With the massive amount of digital content that’s put in front of our eyes, it’s more important than ever for brands to fine-tune their practices to better manage, organize, and secure their content in an effort to stand out from the crowd.
If you’ve embarked on a content strategy for your ecommerce site, then you know it’s comprised of several pieces. Content governance is one critical piece of that strategy that is too often overlooked.
But what exactly is content governance, and why should you care? Simply put, content governance is a set of guidelines and processes that determine and dictate what, how, when, and why content is created, published, managed, and eventually deprecated. Internally, a well-executed content governance strategy can help make managing your site easier overall. Externally, it can lead to the generation of better targeted, focused content for your audience(s).
If your governance process isn’t where it should be — or is non-existent — here are some things to consider as you map a course forward.
Why governance doesn’t get more attention
Content is a general term that encompasses a host of different things, which makes strategy inherently difficult. For your brand, content definitions likely differ across departments or divisions. That’s precisely why teams need to be aligned in order to execute an effective content strategy. This is where governance comes in.
While we often focus on the tangible aspects of content — such as substance and structure — governance shifts that focus to the people involved in the content workflow. Think of content management as the creation and distribution, and think of governance as the relationship management of every person and system touching that content.
Many organizations make the mistake of devoting nothing more than a CMS to content initiatives. Although a CMS is a key component of managing and disseminating content, it is not sufficient for establishing governance. After all, a CMS is only as good as the information that’s put into it.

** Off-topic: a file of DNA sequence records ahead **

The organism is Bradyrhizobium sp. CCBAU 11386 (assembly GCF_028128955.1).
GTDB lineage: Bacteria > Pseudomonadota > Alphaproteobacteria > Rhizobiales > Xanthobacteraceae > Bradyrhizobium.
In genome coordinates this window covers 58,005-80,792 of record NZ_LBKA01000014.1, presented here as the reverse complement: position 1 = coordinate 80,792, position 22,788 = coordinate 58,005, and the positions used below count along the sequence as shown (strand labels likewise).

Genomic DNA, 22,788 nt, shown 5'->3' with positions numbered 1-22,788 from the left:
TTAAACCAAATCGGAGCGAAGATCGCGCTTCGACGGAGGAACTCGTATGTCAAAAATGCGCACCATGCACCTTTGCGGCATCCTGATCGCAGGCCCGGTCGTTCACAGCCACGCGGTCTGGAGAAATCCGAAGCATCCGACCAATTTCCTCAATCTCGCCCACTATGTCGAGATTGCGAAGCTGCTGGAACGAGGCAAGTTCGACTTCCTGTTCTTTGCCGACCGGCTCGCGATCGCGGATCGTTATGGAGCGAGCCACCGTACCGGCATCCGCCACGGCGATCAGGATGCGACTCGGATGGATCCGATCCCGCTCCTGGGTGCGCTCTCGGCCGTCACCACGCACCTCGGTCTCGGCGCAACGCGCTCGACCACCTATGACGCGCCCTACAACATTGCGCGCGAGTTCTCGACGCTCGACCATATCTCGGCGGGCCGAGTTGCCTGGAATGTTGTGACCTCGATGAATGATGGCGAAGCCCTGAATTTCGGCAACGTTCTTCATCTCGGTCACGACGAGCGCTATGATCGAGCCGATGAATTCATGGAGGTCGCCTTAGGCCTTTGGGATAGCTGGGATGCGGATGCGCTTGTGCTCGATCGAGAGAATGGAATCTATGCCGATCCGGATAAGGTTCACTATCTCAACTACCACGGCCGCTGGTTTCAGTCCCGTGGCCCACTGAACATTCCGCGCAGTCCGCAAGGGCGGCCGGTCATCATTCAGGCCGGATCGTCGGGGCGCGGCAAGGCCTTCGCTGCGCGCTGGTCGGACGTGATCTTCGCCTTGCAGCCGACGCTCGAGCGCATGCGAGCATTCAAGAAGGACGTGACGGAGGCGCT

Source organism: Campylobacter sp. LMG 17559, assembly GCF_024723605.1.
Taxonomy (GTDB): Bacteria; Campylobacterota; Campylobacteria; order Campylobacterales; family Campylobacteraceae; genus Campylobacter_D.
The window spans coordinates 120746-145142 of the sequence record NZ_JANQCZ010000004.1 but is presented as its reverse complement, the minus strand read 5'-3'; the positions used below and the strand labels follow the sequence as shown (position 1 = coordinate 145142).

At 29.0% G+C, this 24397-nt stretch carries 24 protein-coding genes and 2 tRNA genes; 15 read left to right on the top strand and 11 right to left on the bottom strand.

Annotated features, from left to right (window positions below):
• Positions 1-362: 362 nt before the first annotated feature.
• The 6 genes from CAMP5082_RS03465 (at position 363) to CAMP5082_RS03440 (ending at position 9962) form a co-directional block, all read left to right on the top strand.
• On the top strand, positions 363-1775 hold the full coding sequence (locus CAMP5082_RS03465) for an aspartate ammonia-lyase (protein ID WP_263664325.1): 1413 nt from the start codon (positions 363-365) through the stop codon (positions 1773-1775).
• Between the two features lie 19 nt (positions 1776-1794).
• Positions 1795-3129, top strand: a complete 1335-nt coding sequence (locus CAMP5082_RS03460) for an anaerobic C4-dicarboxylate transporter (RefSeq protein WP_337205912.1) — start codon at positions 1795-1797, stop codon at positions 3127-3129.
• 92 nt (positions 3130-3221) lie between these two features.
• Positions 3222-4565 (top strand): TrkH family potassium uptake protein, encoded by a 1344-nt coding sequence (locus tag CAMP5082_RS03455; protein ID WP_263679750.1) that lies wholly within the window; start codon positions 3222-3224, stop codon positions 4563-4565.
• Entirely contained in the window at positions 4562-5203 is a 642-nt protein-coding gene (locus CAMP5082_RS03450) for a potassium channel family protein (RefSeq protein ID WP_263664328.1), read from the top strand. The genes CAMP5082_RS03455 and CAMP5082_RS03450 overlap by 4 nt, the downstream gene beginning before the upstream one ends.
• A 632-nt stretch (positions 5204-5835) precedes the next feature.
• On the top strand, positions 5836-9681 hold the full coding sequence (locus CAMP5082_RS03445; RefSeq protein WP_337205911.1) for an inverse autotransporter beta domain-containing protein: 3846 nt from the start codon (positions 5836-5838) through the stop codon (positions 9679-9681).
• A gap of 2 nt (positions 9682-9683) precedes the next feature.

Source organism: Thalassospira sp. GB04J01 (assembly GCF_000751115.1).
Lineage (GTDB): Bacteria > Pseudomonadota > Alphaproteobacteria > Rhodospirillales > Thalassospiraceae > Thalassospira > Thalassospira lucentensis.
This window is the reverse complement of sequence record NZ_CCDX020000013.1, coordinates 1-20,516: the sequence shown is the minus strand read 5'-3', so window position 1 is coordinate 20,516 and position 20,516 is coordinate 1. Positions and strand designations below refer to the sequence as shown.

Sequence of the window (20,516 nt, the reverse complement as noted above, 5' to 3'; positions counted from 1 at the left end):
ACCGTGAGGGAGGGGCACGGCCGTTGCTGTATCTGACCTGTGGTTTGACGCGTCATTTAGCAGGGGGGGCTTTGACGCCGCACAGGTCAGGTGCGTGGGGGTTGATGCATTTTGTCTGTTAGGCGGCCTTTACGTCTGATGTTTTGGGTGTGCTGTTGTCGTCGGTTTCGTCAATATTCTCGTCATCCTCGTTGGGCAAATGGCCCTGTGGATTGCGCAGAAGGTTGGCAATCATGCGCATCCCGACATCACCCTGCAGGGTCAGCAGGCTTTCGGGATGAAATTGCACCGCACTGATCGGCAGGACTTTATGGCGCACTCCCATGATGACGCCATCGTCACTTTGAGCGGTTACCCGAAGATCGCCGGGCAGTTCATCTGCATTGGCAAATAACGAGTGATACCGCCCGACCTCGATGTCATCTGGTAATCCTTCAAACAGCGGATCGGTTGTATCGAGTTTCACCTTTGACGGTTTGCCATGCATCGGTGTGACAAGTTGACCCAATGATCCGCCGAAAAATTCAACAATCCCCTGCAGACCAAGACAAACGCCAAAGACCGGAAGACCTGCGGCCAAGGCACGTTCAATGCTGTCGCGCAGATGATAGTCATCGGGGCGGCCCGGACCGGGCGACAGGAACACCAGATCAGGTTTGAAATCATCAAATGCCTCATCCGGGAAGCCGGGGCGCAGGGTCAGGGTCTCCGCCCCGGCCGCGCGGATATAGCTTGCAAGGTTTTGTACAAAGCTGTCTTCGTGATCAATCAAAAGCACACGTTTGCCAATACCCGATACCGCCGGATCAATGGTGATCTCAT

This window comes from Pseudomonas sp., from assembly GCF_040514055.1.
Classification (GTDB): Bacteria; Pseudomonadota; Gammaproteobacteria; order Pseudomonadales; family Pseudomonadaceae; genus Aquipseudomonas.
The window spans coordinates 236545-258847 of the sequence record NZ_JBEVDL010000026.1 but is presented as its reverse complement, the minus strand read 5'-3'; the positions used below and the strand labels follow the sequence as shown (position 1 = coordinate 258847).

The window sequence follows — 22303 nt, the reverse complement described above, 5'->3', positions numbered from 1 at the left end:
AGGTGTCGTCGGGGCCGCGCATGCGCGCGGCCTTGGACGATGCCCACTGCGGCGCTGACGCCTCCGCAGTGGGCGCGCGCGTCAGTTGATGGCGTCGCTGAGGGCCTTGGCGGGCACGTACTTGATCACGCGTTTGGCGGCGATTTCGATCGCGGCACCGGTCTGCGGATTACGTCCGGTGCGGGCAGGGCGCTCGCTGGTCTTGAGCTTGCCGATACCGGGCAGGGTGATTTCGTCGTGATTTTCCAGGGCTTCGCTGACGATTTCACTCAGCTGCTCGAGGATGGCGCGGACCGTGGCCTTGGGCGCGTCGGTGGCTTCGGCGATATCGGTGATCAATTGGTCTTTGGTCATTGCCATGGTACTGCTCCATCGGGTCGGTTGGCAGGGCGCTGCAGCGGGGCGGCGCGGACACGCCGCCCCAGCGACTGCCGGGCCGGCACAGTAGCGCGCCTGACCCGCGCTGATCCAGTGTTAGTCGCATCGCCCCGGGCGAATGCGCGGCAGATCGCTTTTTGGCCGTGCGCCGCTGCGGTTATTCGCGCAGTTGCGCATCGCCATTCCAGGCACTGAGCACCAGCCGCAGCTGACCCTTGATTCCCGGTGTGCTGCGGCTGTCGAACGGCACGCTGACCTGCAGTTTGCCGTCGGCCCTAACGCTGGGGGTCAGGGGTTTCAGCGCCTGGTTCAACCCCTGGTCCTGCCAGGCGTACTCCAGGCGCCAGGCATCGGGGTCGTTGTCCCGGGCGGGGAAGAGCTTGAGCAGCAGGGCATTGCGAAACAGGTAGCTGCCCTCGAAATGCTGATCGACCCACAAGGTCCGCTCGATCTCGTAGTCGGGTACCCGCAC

So, how can you account for governance in your overall content strategy? Ideally, by creating an end-to-end process for the creation, delivery, and governance of content that is both useful, usable, and effective enough that it isn’t getting lost in a sea of digital information.
Here are the key components of developing a governance strategy:
Review your current content strategy
Refine where necessary to ensure governance can be effectively implemented into your overall process. The goal of any governance strategy should be to first gain a clear understanding of existing content, and determine how all teams touching it can work together to create consensus for the development and publication or dissemination of subsequent content. Implementing tools and activities including regular content inventories and content audits will help you better assess the current condition of your content.
Sample legend for content audit criteria.
Define content ownership and roles